Cancer Risk Stratification of Anal Intraepithelial Neoplasia in Human Immunodeficiency Virus-Positive Men by Validated Methylation Markers Associated With Progression to Cancer
SourceClinical Infectious Diseases, 72, 12, (2021), pp. 2154-2163
Article / Letter to editor
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Clinical Infectious Diseases
SubjectRadboudumc 4: lnfectious Diseases and Global Health RIHS: Radboud Institute for Health Sciences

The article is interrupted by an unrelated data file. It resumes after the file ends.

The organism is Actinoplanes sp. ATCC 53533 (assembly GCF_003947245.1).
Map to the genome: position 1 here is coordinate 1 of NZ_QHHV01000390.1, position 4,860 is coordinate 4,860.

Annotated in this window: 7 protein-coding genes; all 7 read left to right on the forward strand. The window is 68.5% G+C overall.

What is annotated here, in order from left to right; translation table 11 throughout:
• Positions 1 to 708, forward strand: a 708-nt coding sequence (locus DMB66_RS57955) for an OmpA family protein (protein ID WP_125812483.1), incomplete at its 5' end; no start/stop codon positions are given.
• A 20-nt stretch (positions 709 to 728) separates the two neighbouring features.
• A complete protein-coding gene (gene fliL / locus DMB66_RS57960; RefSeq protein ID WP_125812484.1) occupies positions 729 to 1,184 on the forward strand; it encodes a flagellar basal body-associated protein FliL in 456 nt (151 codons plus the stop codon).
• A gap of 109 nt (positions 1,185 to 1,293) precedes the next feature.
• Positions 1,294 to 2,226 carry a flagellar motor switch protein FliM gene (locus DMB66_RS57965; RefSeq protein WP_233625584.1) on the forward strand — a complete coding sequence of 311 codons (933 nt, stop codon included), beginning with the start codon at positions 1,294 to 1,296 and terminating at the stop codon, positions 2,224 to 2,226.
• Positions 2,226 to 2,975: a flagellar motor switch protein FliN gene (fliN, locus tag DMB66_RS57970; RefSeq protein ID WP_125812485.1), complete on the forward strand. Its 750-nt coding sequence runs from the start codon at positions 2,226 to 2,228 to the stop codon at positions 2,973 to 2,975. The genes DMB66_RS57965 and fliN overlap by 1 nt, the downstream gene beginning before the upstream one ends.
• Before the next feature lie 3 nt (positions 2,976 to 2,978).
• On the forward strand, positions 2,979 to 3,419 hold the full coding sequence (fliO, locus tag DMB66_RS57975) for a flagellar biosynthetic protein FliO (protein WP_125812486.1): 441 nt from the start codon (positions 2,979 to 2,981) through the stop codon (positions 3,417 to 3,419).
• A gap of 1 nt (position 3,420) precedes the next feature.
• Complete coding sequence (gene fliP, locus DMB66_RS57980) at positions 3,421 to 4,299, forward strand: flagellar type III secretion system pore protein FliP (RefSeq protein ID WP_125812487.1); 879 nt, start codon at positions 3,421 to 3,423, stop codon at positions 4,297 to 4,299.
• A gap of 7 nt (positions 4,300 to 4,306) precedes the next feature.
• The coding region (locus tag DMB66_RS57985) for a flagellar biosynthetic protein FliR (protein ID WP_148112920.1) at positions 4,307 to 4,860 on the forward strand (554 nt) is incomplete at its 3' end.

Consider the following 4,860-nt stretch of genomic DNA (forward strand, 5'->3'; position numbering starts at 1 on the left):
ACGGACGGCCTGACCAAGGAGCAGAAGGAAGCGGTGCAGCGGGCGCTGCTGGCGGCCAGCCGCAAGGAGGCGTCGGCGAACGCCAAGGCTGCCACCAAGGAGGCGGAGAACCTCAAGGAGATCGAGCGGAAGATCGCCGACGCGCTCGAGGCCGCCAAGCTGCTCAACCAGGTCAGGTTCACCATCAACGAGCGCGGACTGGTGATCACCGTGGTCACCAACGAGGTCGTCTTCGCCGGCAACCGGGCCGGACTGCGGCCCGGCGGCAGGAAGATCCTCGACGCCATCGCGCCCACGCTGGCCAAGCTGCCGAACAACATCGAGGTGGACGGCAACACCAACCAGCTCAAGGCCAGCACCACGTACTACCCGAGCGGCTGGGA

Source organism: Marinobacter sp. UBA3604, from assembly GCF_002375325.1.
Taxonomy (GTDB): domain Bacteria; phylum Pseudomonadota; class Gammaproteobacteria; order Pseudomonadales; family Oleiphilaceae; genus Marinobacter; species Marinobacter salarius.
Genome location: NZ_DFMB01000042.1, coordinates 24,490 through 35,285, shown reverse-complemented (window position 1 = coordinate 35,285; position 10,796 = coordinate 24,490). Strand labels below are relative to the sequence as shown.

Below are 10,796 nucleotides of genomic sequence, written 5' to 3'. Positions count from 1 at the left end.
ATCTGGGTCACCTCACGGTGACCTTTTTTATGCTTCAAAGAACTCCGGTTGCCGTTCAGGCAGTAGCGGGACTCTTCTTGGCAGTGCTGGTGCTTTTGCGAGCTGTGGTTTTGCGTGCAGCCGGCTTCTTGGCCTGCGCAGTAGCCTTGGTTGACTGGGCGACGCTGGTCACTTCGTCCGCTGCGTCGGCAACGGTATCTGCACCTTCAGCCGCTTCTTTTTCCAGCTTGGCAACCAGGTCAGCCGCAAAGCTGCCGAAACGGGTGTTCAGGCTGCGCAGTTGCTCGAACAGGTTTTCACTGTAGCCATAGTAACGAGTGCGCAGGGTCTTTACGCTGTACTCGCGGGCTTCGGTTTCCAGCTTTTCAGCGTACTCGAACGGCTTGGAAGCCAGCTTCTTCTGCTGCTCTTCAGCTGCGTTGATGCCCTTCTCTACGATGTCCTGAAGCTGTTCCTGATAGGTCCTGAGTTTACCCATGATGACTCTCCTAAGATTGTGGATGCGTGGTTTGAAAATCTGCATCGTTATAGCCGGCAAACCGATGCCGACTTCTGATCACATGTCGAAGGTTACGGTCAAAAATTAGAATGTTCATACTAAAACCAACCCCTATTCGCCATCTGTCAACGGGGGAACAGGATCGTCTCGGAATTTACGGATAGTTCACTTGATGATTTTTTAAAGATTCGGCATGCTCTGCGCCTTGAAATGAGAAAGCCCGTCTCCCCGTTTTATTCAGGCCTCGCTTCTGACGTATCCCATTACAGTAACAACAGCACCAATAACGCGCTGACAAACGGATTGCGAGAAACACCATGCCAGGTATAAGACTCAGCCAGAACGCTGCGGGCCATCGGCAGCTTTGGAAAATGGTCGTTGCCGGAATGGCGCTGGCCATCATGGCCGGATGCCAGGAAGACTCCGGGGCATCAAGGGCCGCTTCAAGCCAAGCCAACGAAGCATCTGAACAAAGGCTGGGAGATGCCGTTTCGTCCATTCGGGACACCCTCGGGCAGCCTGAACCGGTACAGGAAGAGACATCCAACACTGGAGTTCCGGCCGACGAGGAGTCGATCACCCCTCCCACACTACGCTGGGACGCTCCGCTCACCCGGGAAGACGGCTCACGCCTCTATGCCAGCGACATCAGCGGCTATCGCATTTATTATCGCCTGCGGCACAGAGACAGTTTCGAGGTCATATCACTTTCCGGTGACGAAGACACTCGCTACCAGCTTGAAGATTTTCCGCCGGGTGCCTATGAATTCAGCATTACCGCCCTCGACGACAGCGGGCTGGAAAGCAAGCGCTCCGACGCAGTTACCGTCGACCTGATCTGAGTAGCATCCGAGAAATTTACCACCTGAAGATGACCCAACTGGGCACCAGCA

BACKGROUND: High-grade anal intraepithelial neoplasia (HGAIN; AIN2-3) is highly prevalent in HIV+ men, but only a minority of these lesions progress towards cancer. Currently, cancer progression risk cannot be established; therefore, no consensus exists on whether HGAIN should be treated. This study aimed to validate previously identified host cell DNA methylation markers for detection and cancer risk stratification of HGAIN. METHODS: A large independent cross-sectional series of 345 anal cancer, AIN3, AIN2, AIN1, and normal control biopsies of HIV+ men was tested for DNA methylation of 6 genes using quantitative methylation-specific PCR. We determined accuracy for detection of AIN3 and cancer (AIN3+) by univariable and multivariable logistic regression analysis, followed by leave-one-out cross-validation. Methylation levels were assessed in a series of 10 anal cancer cases with preceding HGAIN at similar anatomic locations, and compared with the cross-sectional series. RESULTS: Methylation levels of all genes increased with increasing severity of disease (P < .05). HGAIN revealed a heterogeneous methylation pattern, with a subset resembling cancer. ZNF582 showed highest accuracy (AUC = 0.88) for AIN3+ detection, slightly improved by addition of ASCL1 and SST (AUC = 0.89), forming a marker panel. In the longitudinal series, HGAIN preceding cancer displayed high methylation levels similar to cancers. CONCLUSIONS: We validated the accuracy of 5 methylation markers for the detection of anal (pre-) cancer. High methylation levels in HGAIN were associated with progression to cancer. These markers provide a promising tool to identify HGAIN in need of treatment, preventing overtreatment of HGAIN with a low cancer progression risk.
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